“I don't blame anyone for that, it can't be helped and I completely understand - but equally it's so frustrating, I'd been holding on to that date for so long, thinking ‘that's my light at the end of the tunnel, that's the day my pain will hopefully ease a bit’.
"It feels like life is on hold. We don't want to sound negative all the time but you see everybody else moving on with their lives and you're constantly on hold. But we're lucky in other ways and my husband is amazing.”
She added: “I think if I’d have known this was going to happen, I'd have tried for children a lot earlier. I'd give anything to have children.”
Jessica manages her pain with Naproxen, Paracetamol, Codeine and carries heat pads to work in her handbag.
“I have days where even those don't work and I've been sent home throwing up and I just can't cope with the pain anymore. I genuinely can't remember the last time I had a day without pain.”
The primary school teacher says she’s “lucky” to have colleagues she can speak openly with about the condition - they even fetch her hot water bottles when they see she’s in pain.
“Realistically, I lose a week spread out throughout the month where the pain is horrendous. I still have pain every other day, but it's bearable.
“Evenings are bad, after having been on my feet during the day and my stomach gets really painful, and that's hard to explain to people because they'll have seen you all day - they don't see me in the evening when I can't get off the sofa because I'm literally in agony.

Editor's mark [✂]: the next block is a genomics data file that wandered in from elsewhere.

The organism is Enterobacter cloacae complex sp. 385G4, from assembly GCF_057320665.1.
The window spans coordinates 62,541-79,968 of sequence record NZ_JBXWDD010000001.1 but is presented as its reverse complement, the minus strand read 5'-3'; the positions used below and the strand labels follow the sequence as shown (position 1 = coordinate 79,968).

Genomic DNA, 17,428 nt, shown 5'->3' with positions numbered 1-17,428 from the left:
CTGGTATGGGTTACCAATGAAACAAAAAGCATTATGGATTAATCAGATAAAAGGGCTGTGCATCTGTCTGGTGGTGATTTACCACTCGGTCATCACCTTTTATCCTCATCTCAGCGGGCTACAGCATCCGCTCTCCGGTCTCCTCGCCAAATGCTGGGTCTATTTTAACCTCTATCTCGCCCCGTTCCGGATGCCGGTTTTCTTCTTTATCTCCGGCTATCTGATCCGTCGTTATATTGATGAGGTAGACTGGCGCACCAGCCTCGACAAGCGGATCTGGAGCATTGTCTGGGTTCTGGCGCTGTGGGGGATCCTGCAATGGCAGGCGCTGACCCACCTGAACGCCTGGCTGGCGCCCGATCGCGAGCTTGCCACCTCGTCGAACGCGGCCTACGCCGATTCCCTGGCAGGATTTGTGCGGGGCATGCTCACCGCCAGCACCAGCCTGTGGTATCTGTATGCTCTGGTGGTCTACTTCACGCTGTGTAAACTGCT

“I don't like going out particularly because the pain can come on so suddenly, you just don't know what it's going to do that evening. It impacts on everything.”
Jessica’s advice to women recently diagnosed with the condition is to “find a GP who understands”.
She added: “Find the one who knows the most about the condition and will fight your corner, because some will just brush it off as 'just period pains' - it's your life and you've got to fight for it.”
‘I’d force myself into school because no one else took the day off on their period’
Stella’s symptoms began along with her first period at just 13 - so she believed her pain was ‘normal’ for a teenage girl going through puberty - and doctors fobbed her off with the contraceptive pill for years.
“I had really bad pain, I’d be bed bound and I’d miss school. On the first couple of days of my period I’d be sick, have back pain and heavy periods,” she told ITV News.
Now aged 18, Stella has had some help after pleading with a doctor. “I fully went in depth and said, ‘I need someone to do something about this, it’s not normal. This isn’t right’ and he referred me for an ultrasound.”
She has since been diagnosed and prescribed the contraceptive pill by a gynaecologist.
“It’s nice that I can skip my periods but it’s not the best thing, it messes with my hormones - they’re always up and down.
“At the start I used to force myself to go into (school) because no one else would have the day off because they’re on their period. But I’d always come home early because it was just too much.
“More recently, I’ve said to myself I need to stay at home. I shouldn’t be putting myself through that - it’s not fair.”
A hysterectomy at 33 after a ‘terribly timed trip to A&E’
Aged 33, Katie Burrows’ mind is made up - after years of pain and taking hormone-suppressing medication, the mum-of-one has opted for hysterectomy. For many women, the procedure is the only way to end the pain associated with adenomyosis.